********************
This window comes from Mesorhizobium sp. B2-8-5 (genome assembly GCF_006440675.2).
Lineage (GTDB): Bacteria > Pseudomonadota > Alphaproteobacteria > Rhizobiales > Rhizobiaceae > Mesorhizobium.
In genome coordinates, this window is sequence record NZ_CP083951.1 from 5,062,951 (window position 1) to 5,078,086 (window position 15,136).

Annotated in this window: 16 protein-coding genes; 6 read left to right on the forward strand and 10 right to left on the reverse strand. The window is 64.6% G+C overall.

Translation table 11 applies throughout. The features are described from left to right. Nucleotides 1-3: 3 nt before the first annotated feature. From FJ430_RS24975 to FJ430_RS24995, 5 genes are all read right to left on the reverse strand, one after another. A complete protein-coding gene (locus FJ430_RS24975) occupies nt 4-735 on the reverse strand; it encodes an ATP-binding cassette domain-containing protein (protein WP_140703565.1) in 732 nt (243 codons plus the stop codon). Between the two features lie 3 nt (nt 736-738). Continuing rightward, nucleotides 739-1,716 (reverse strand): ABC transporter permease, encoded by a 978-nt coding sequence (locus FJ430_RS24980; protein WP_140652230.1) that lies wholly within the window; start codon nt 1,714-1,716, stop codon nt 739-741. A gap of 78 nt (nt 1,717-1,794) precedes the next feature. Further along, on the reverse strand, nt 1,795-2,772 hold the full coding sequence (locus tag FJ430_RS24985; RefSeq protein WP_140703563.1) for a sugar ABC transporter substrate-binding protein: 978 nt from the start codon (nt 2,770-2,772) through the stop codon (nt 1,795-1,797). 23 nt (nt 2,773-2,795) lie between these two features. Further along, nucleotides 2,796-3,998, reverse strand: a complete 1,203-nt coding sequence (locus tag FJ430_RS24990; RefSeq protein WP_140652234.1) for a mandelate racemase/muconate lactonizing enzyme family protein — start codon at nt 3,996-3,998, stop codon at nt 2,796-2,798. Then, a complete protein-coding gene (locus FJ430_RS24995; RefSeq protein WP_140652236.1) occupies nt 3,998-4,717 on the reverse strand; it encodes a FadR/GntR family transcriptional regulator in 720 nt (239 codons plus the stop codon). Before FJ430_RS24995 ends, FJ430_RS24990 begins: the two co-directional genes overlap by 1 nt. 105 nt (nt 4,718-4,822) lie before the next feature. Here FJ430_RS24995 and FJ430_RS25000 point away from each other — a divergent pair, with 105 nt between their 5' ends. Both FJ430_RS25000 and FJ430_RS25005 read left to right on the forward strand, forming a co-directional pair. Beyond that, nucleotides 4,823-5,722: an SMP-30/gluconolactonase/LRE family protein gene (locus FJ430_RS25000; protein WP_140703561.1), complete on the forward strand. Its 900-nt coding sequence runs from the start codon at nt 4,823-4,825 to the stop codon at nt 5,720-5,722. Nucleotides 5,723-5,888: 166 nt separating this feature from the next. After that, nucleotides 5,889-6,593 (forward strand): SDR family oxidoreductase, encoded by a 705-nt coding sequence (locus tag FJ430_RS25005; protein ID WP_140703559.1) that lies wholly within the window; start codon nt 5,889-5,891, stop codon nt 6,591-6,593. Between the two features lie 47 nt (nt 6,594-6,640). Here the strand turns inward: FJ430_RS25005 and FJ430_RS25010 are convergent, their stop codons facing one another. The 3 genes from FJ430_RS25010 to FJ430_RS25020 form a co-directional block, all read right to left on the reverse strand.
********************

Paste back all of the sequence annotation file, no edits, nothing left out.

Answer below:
This window comes from Mesorhizobium sp. B2-8-5 (genome assembly GCF_006440675.2).
Lineage (GTDB): Bacteria > Pseudomonadota > Alphaproteobacteria > Rhizobiales > Rhizobiaceae > Mesorhizobium.
In genome coordinates, this window is sequence record NZ_CP083951.1 from 5,062,951 (window position 1) to 5,078,086 (window position 15,136).

Annotated in this window: 16 protein-coding genes; 6 read left to right on the forward strand and 10 right to left on the reverse strand. The window is 64.6% G+C overall.

Translation table 11 applies throughout. The features are described from left to right. Nucleotides 1-3: 3 nt before the first annotated feature. From FJ430_RS24975 to FJ430_RS24995, 5 genes are all read right to left on the reverse strand, one after another. A complete protein-coding gene (locus FJ430_RS24975) occupies nt 4-735 on the reverse strand; it encodes an ATP-binding cassette domain-containing protein (protein WP_140703565.1) in 732 nt (243 codons plus the stop codon). Between the two features lie 3 nt (nt 736-738). Continuing rightward, nucleotides 739-1,716 (reverse strand): ABC transporter permease, encoded by a 978-nt coding sequence (locus FJ430_RS24980; protein WP_140652230.1) that lies wholly within the window; start codon nt 1,714-1,716, stop codon nt 739-741. A gap of 78 nt (nt 1,717-1,794) precedes the next feature. Further along, on the reverse strand, nt 1,795-2,772 hold the full coding sequence (locus tag FJ430_RS24985; RefSeq protein WP_140703563.1) for a sugar ABC transporter substrate-binding protein: 978 nt from the start codon (nt 2,770-2,772) through the stop codon (nt 1,795-1,797). 23 nt (nt 2,773-2,795) lie between these two features. Further along, nucleotides 2,796-3,998, reverse strand: a complete 1,203-nt coding sequence (locus tag FJ430_RS24990; RefSeq protein WP_140652234.1) for a mandelate racemase/muconate lactonizing enzyme family protein — start codon at nt 3,996-3,998, stop codon at nt 2,796-2,798. Then, a complete protein-coding gene (locus FJ430_RS24995; RefSeq protein WP_140652236.1) occupies nt 3,998-4,717 on the reverse strand; it encodes a FadR/GntR family transcriptional regulator in 720 nt (239 codons plus the stop codon). Before FJ430_RS24995 ends, FJ430_RS24990 begins: the two co-directional genes overlap by 1 nt. 105 nt (nt 4,718-4,822) lie before the next feature. Here FJ430_RS24995 and FJ430_RS25000 point away from each other — a divergent pair, with 105 nt between their 5' ends. Both FJ430_RS25000 and FJ430_RS25005 read left to right on the forward strand, forming a co-directional pair. Beyond that, nucleotides 4,823-5,722: an SMP-30/gluconolactonase/LRE family protein gene (locus FJ430_RS25000; protein WP_140703561.1), complete on the forward strand. Its 900-nt coding sequence runs from the start codon at nt 4,823-4,825 to the stop codon at nt 5,720-5,722. Nucleotides 5,723-5,888: 166 nt separating this feature from the next. After that, nucleotides 5,889-6,593 (forward strand): SDR family oxidoreductase, encoded by a 705-nt coding sequence (locus tag FJ430_RS25005; protein ID WP_140703559.1) that lies wholly within the window; start codon nt 5,889-5,891, stop codon nt 6,591-6,593. Between the two features lie 47 nt (nt 6,594-6,640). Here the strand turns inward: FJ430_RS25005 and FJ430_RS25010 are convergent, their stop codons facing one another. The 3 genes from FJ430_RS25010 to FJ430_RS25020 form a co-directional block, all read right to left on the reverse strand.